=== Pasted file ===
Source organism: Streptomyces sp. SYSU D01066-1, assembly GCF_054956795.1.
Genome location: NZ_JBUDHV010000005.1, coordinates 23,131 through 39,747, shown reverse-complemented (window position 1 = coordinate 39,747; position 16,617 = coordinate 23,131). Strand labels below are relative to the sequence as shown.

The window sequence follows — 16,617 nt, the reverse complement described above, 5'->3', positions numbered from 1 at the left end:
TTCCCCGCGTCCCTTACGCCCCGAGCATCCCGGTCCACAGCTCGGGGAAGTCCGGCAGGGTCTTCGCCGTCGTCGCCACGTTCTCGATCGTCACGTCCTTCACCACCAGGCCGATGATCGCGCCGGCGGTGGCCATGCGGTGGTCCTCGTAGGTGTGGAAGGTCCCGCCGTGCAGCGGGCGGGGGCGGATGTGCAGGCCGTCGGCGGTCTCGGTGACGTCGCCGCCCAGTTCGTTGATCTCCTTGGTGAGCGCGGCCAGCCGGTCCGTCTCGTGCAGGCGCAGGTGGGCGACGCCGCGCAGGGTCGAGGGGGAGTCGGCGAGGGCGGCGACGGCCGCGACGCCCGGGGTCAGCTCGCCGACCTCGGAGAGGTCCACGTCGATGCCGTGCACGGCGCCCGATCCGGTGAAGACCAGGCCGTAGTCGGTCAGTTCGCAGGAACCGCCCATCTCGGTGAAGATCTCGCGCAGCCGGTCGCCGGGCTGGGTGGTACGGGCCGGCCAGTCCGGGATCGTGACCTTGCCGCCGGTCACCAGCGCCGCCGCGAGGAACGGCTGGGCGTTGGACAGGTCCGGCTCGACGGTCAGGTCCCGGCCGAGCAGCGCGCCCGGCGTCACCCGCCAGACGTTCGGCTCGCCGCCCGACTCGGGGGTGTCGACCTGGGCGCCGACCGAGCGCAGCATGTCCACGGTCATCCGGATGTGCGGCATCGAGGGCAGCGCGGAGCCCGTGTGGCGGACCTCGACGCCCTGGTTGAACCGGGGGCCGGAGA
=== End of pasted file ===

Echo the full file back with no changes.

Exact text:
Source organism: Streptomyces sp. SYSU D01066-1, assembly GCF_054956795.1.
Genome location: NZ_JBUDHV010000005.1, coordinates 23,131 through 39,747, shown reverse-complemented (window position 1 = coordinate 39,747; position 16,617 = coordinate 23,131). Strand labels below are relative to the sequence as shown.

The window sequence follows — 16,617 nt, the reverse complement described above, 5'->3', positions numbered from 1 at the left end:
TTCCCCGCGTCCCTTACGCCCCGAGCATCCCGGTCCACAGCTCGGGGAAGTCCGGCAGGGTCTTCGCCGTCGTCGCCACGTTCTCGATCGTCACGTCCTTCACCACCAGGCCGATGATCGCGCCGGCGGTGGCCATGCGGTGGTCCTCGTAGGTGTGGAAGGTCCCGCCGTGCAGCGGGCGGGGGCGGATGTGCAGGCCGTCGGCGGTCTCGGTGACGTCGCCGCCCAGTTCGTTGATCTCCTTGGTGAGCGCGGCCAGCCGGTCCGTCTCGTGCAGGCGCAGGTGGGCGACGCCGCGCAGGGTCGAGGGGGAGTCGGCGAGGGCGGCGACGGCCGCGACGCCCGGGGTCAGCTCGCCGACCTCGGAGAGGTCCACGTCGATGCCGTGCACGGCGCCCGATCCGGTGAAGACCAGGCCGTAGTCGGTCAGTTCGCAGGAACCGCCCATCTCGGTGAAGATCTCGCGCAGCCGGTCGCCGGGCTGGGTGGTACGGGCCGGCCAGTCCGGGATCGTGACCTTGCCGCCGGTCACCAGCGCCGCCGCGAGGAACGGCTGGGCGTTGGACAGGTCCGGCTCGACGGTCAGGTCCCGGCCGAGCAGCGCGCCCGGCGTCACCCGCCAGACGTTCGGCTCGCCGCCCGACTCGGGGGTGTCGACCTGGGCGCCGACCGAGCGCAGCATGTCCACGGTCATCCGGATGTGCGGCATCGAGGGCAGCGCGGAGCCCGTGTGGCGGACCTCGACGCCCTGGTTGAACCGGGGGCCGGAGA